What a year it has been for Jussi Jokinen, who now has two game-winning goals in the playoffs after his overtime score Wednesday night in Game 3 against the Bruins.
For Jokinen, the season began with the Tampa Bay Lightning, under a new coach, Barry Melrose. But Melrose was fired and Jokinen fell out of favor with interim coach Rick Tocchet.
"I was waived twice and no one was willing to pick me up," he said.
But the Hurricanes wanted him. On Feb. 7, they dealt Wade Brookbank, Josef Melichar and a draft pick to the Bolts for Jokinen, who played for the Canes that night in Phoenix.
"He was a quiet but huge addition for our team," Canes coach Paul Maurice said, noting Jokinen's ability to center any line, play the wing, take faceoffs, be used on shootouts.
In early March, Jokinen suffered through a personal tragedy. His father, Keijo, died in Finland, and Jokinen returned to his native country for the funeral, missing four games.
Jokinen, who had a goal and 10 assists in 25 regular-season games with the Canes, has been anything but quiet in the postseason. He now has five goals and an assist in 10 games, and his goal with two-tenths of a second left in Game 4 against New Jersey was one of the most incredible in franchise history.
Jokinen scored the tying goal with 1:20 left in Game 7 against the Devils, with Eric Staal following with the winner with 31.7 seconds left. Now, he has the overtime winner to give the Canes a 3-2 win over the Bruins and a 2-1 series lead.
"He's had a knack," Canes center Matt Cullen said. "It's funny. It seems like a guy every playoffs steps up and scores some big goals, and he's done that for us. He's played some really good hockey."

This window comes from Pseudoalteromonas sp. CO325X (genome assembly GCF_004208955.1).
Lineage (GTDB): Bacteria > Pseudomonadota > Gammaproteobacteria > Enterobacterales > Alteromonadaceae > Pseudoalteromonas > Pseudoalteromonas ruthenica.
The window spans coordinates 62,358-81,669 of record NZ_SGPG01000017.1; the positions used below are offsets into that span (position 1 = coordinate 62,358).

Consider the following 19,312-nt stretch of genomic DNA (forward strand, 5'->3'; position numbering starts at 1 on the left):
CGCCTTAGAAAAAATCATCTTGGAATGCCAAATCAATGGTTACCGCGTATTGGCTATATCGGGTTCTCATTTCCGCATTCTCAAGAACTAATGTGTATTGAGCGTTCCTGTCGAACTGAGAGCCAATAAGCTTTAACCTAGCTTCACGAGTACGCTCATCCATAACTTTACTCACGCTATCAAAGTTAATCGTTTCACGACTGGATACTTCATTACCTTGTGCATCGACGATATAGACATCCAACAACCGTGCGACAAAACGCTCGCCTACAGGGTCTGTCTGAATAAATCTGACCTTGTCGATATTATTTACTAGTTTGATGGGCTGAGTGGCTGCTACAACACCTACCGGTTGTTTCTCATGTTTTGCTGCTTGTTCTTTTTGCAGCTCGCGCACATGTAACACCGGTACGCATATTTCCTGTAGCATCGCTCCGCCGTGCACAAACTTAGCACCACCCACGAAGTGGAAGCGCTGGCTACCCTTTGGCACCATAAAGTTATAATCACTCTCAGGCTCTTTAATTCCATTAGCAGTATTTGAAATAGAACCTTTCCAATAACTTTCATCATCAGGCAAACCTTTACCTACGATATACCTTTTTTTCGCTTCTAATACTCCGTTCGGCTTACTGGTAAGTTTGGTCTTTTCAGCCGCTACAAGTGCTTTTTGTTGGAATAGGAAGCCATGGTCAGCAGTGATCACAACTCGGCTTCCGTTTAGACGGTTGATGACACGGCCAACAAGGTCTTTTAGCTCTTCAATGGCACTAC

The Canes had forwards Jokinen, Tuomo Ruutu and Sergei Samsonov on the ice when the winning goal was scored — two Finns and a Russian (defenseman Joni Pitkanen, another Finn, also was playing). Samsonov got off a shot from the right wing, Ruutu crashed the net in front of goaltender Tim Thomas and Jokinen was free to poke in the rebound of Samsonov's shot.
"We don't call any plays on the bench," Maurice said. "That's all feel. The game of hockey, there's so much chaos built into the game. We have certain concepts and things that each team wants to do in terms of offense, but so much of that is feel.
"I do think there are times the European players work a little differently together. Ruutu and Jokinen do have some chemistry together. (Ruutu) knows that on that line his job is to get to the net as hard as he can."
Ruutu did his part. Samsonov, who scored a second-period goal, put the shot on net. Jokinen was there to clean it up and get the winner.
"Obviously it feels great after all the things I've been through," Jokinen said. "I'm thankful to (general manager) Jim Rutherford. He made the trade and I found my confidence again here.
"It's been a great ride so far."